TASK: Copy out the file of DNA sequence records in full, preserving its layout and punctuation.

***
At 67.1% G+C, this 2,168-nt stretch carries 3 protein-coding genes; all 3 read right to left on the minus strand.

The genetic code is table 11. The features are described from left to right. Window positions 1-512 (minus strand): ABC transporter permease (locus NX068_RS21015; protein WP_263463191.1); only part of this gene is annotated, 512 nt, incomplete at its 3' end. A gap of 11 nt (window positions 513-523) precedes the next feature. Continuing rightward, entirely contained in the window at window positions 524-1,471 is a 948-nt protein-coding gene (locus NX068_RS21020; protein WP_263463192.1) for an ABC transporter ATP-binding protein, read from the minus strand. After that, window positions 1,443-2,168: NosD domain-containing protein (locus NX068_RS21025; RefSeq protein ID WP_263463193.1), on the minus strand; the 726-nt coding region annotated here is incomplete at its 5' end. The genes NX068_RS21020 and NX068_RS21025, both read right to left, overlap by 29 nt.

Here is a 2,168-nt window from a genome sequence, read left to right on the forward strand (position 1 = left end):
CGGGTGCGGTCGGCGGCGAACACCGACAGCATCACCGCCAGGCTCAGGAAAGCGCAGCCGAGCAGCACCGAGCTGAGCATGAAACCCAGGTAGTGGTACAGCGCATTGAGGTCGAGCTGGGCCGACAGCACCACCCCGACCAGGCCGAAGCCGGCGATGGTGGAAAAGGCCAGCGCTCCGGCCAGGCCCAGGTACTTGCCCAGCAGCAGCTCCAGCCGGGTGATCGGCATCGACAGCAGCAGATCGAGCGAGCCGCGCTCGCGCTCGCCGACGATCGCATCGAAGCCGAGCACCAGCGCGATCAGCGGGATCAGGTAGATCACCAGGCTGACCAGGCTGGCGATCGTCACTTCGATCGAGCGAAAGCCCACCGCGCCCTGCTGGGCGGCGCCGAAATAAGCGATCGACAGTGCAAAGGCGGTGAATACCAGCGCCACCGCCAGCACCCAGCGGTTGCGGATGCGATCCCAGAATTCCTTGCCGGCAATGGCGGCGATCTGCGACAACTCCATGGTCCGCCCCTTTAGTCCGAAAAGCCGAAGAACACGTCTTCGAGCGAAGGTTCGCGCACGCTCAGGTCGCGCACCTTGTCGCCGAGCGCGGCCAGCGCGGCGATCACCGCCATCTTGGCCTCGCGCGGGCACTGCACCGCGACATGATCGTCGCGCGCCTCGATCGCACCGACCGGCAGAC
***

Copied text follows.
At 67.1% G+C, this 2,168-nt stretch carries 3 protein-coding genes; all 3 read right to left on the minus strand.

The genetic code is table 11. The features are described from left to right. Window positions 1-512 (minus strand): ABC transporter permease (locus NX068_RS21015; protein WP_263463191.1); only part of this gene is annotated, 512 nt, incomplete at its 3' end. A gap of 11 nt (window positions 513-523) precedes the next feature. Continuing rightward, entirely contained in the window at window positions 524-1,471 is a 948-nt protein-coding gene (locus NX068_RS21020; protein WP_263463192.1) for an ABC transporter ATP-binding protein, read from the minus strand. After that, window positions 1,443-2,168: NosD domain-containing protein (locus NX068_RS21025; RefSeq protein ID WP_263463193.1), on the minus strand; the 726-nt coding region annotated here is incomplete at its 5' end. The genes NX068_RS21020 and NX068_RS21025, both read right to left, overlap by 29 nt.

Here is a 2,168-nt window from a genome sequence, read left to right on the forward strand (position 1 = left end):
CGGGTGCGGTCGGCGGCGAACACCGACAGCATCACCGCCAGGCTCAGGAAAGCGCAGCCGAGCAGCACCGAGCTGAGCATGAAACCCAGGTAGTGGTACAGCGCATTGAGGTCGAGCTGGGCCGACAGCACCACCCCGACCAGGCCGAAGCCGGCGATGGTGGAAAAGGCCAGCGCTCCGGCCAGGCCCAGGTACTTGCCCAGCAGCAGCTCCAGCCGGGTGATCGGCATCGACAGCAGCAGATCGAGCGAGCCGCGCTCGCGCTCGCCGACGATCGCATCGAAGCCGAGCACCAGCGCGATCAGCGGGATCAGGTAGATCACCAGGCTGACCAGGCTGGCGATCGTCACTTCGATCGAGCGAAAGCCCACCGCGCCCTGCTGGGCGGCGCCGAAATAAGCGATCGACAGTGCAAAGGCGGTGAATACCAGCGCCACCGCCAGCACCCAGCGGTTGCGGATGCGATCCCAGAATTCCTTGCCGGCAATGGCGGCGATCTGCGACAACTCCATGGTCCGCCCCTTTAGTCCGAAAAGCCGAAGAACACGTCTTCGAGCGAAGGTTCGCGCACGCTCAGGTCGCGCACCTTGTCGCCGAGCGCGGCCAGCGCGGCGATCACCGCCATCTTGGCCTCGCGCGGGCACTGCACCGCGACATGATCGTCGCGCGCCTCGATCGCACCGACCGGCAGAC